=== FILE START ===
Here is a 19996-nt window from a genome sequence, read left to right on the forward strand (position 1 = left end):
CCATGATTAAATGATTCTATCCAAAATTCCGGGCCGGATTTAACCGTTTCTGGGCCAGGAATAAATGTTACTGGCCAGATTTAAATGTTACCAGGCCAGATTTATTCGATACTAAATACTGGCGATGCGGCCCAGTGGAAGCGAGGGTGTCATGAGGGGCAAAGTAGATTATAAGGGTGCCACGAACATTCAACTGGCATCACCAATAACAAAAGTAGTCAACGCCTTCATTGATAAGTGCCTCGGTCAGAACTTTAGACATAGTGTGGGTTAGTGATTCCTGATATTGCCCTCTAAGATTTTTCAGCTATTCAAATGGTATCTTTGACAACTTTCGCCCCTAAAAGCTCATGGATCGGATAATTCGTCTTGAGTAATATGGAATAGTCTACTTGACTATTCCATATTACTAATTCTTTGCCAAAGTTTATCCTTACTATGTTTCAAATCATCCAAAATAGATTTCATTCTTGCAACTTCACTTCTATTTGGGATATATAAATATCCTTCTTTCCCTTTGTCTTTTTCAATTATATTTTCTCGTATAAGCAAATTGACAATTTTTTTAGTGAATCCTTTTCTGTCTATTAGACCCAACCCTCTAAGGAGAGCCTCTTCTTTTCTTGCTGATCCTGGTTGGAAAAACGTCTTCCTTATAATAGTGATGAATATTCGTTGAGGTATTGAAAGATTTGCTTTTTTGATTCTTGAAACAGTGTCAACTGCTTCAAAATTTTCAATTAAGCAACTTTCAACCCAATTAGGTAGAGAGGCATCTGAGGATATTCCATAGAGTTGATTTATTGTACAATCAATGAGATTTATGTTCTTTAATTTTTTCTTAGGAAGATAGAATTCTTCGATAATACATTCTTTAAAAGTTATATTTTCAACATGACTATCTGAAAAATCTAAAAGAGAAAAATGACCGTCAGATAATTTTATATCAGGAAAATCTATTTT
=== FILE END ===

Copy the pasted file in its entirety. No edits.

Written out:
Here is a 19996-nt window from a genome sequence, read left to right on the forward strand (position 1 = left end):
CCATGATTAAATGATTCTATCCAAAATTCCGGGCCGGATTTAACCGTTTCTGGGCCAGGAATAAATGTTACTGGCCAGATTTAAATGTTACCAGGCCAGATTTATTCGATACTAAATACTGGCGATGCGGCCCAGTGGAAGCGAGGGTGTCATGAGGGGCAAAGTAGATTATAAGGGTGCCACGAACATTCAACTGGCATCACCAATAACAAAAGTAGTCAACGCCTTCATTGATAAGTGCCTCGGTCAGAACTTTAGACATAGTGTGGGTTAGTGATTCCTGATATTGCCCTCTAAGATTTTTCAGCTATTCAAATGGTATCTTTGACAACTTTCGCCCCTAAAAGCTCATGGATCGGATAATTCGTCTTGAGTAATATGGAATAGTCTACTTGACTATTCCATATTACTAATTCTTTGCCAAAGTTTATCCTTACTATGTTTCAAATCATCCAAAATAGATTTCATTCTTGCAACTTCACTTCTATTTGGGATATATAAATATCCTTCTTTCCCTTTGTCTTTTTCAATTATATTTTCTCGTATAAGCAAATTGACAATTTTTTTAGTGAATCCTTTTCTGTCTATTAGACCCAACCCTCTAAGGAGAGCCTCTTCTTTTCTTGCTGATCCTGGTTGGAAAAACGTCTTCCTTATAATAGTGATGAATATTCGTTGAGGTATTGAAAGATTTGCTTTTTTGATTCTTGAAACAGTGTCAACTGCTTCAAAATTTTCAATTAAGCAACTTTCAACCCAATTAGGTAGAGAGGCATCTGAGGATATTCCATAGAGTTGATTTATTGTACAATCAATGAGATTTATGTTCTTTAATTTTTTCTTAGGAAGATAGAATTCTTCGATAATACATTCTTTAAAAGTTATATTTTCAACATGACTATCTGAAAAATCTAAAAGAGAAAAATGACCGTCAGATAATTTTATATCAGGAAAATCTATTTT